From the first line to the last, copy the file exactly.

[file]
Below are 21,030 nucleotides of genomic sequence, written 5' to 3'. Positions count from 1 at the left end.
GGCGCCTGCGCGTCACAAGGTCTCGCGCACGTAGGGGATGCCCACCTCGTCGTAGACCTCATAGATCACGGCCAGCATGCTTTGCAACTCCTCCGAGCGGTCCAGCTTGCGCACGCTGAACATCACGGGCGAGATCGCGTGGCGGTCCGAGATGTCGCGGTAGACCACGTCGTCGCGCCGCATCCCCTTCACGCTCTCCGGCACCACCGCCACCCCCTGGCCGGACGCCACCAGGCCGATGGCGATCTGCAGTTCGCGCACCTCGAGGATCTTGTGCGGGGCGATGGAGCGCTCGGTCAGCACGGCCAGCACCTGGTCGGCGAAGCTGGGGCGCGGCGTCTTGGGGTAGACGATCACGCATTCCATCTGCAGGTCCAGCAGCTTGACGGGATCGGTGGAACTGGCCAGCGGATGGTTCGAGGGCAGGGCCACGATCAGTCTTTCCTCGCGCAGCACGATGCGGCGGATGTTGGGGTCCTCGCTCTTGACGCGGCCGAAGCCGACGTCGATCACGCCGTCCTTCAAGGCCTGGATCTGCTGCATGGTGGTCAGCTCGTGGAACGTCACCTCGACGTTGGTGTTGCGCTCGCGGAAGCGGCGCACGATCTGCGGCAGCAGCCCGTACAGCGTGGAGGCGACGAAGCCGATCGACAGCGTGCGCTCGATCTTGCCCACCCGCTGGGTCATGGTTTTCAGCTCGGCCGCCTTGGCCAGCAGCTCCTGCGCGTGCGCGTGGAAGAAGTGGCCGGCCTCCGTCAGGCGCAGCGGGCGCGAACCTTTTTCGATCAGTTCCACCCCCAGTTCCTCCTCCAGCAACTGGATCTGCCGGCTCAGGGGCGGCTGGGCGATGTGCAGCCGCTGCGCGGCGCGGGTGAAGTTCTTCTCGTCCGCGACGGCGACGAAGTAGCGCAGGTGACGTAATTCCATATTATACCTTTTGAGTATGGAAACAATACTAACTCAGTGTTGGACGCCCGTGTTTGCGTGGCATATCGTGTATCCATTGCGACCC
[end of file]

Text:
Below are 21,030 nucleotides of genomic sequence, written 5' to 3'. Positions count from 1 at the left end.
GGCGCCTGCGCGTCACAAGGTCTCGCGCACGTAGGGGATGCCCACCTCGTCGTAGACCTCATAGATCACGGCCAGCATGCTTTGCAACTCCTCCGAGCGGTCCAGCTTGCGCACGCTGAACATCACGGGCGAGATCGCGTGGCGGTCCGAGATGTCGCGGTAGACCACGTCGTCGCGCCGCATCCCCTTCACGCTCTCCGGCACCACCGCCACCCCCTGGCCGGACGCCACCAGGCCGATGGCGATCTGCAGTTCGCGCACCTCGAGGATCTTGTGCGGGGCGATGGAGCGCTCGGTCAGCACGGCCAGCACCTGGTCGGCGAAGCTGGGGCGCGGCGTCTTGGGGTAGACGATCACGCATTCCATCTGCAGGTCCAGCAGCTTGACGGGATCGGTGGAACTGGCCAGCGGATGGTTCGAGGGCAGGGCCACGATCAGTCTTTCCTCGCGCAGCACGATGCGGCGGATGTTGGGGTCCTCGCTCTTGACGCGGCCGAAGCCGACGTCGATCACGCCGTCCTTCAAGGCCTGGATCTGCTGCATGGTGGTCAGCTCGTGGAACGTCACCTCGACGTTGGTGTTGCGCTCGCGGAAGCGGCGCACGATCTGCGGCAGCAGCCCGTACAGCGTGGAGGCGACGAAGCCGATCGACAGCGTGCGCTCGATCTTGCCCACCCGCTGGGTCATGGTTTTCAGCTCGGCCGCCTTGGCCAGCAGCTCCTGCGCGTGCGCGTGGAAGAAGTGGCCGGCCTCCGTCAGGCGCAGCGGGCGCGAACCTTTTTCGATCAGTTCCACCCCCAGTTCCTCCTCCAGCAACTGGATCTGCCGGCTCAGGGGCGGCTGGGCGATGTGCAGCCGCTGCGCGGCGCGGGTGAAGTTCTTCTCGTCCGCGACGGCGACGAAGTAGCGCAGGTGACGTAATTCCATATTATACCTTTTGAGTATGGAAACAATACTAACTCAGTGTTGGACGCCCGTGTTTGCGTGGCATATCGTGTATCCATTGCGACCC